Exercise & DepressionDecember 1, 2017
It’s the Holidays and everyone is busy, excited and full of anticipation. But, wait…is that true? The Holiday season can be difficult for many who have recently experienced a significant loss in their lives or for those whose families live in distant cities. Seniors can be especially vulnerable to feelings of depression during the holiday season (and at other times of the year as well).
Studies by the Centers for Disease Control & Prevention (CDC) estimate that 7 million American adults over the age of 65 experience depression each year. Many of these individuals are at a higher risk as a result of a sedentary lifestyle and medication side effects. Studies have revealed the positive effects of exercise on seniors, regardless of gender or age. The effects are especially significant in patients with high levels of anxiety and depression. The changes in levels of anxiety, mood and depression after exercise are most often explained by:
- A rise in endorphin levels. (exercise promotes psychological well-being by increasing the secretion of endorphins, which reduce the sensation of pain and produce a state of euphoria)
- Exercise leads to an increase in the availability of brain neurotransmitters (e.g., serotonin, dopamine, and norepinephrine) that are diminished with depression.
- Exercise also increases body temperature and blood circulation to the brain, both of which help contribute to a rise in an overall feeling of well-being (1).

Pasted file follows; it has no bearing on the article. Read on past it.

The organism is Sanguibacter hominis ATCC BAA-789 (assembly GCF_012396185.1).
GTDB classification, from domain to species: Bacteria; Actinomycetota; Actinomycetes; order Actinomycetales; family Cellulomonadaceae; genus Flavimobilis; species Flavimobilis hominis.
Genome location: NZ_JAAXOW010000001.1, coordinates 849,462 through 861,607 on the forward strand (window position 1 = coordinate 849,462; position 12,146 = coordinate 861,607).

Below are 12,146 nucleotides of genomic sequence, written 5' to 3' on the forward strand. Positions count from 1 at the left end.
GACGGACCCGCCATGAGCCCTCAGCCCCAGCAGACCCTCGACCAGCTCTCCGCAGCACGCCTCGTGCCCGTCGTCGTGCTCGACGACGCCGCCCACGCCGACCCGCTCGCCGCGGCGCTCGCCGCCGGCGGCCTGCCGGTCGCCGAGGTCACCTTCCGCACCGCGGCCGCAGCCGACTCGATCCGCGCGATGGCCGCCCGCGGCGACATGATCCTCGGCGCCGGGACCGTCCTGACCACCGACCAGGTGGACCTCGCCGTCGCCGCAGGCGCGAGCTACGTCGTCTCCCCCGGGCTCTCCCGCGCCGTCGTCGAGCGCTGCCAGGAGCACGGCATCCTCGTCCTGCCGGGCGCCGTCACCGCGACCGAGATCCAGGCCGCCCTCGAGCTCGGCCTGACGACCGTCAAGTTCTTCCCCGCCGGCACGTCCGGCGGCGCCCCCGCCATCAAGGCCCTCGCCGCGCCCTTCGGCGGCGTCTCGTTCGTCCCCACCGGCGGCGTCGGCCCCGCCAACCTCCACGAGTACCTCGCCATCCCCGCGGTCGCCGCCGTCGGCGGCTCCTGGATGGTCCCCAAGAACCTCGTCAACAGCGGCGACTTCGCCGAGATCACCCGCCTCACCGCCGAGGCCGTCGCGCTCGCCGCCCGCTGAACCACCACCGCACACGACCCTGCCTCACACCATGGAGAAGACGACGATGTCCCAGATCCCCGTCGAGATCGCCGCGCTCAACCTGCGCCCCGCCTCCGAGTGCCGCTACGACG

In senior living communities that feature Live 2 B Healthy® senior fitness classes, nursing staff and management report a significant improvement in socialization, mood, appetite and sleep among those residents who regularly attend fitness classes. If you or a loved suspect depression, consult a professional to rule out other possible causes, but consider giving our classes a try. In many cases, just getting out among a group with similar interests and being physically active can help alleviate the most troublesome symptoms of depression and put a little extra energy into your day.
- feeling sadness or “emptiness”
- feeling hopeless, cranky, nervous, or guilty for no reason
- sudden lack of enjoyment in favorite pastimes
- loss of concentration or memory
- either insomnia or too much sleep
- eating too much or eating too little
- suicidal thoughts or attempts
- aches and pains
- abdominal cramps
- digestive issues
Categorised in: Senior Fitness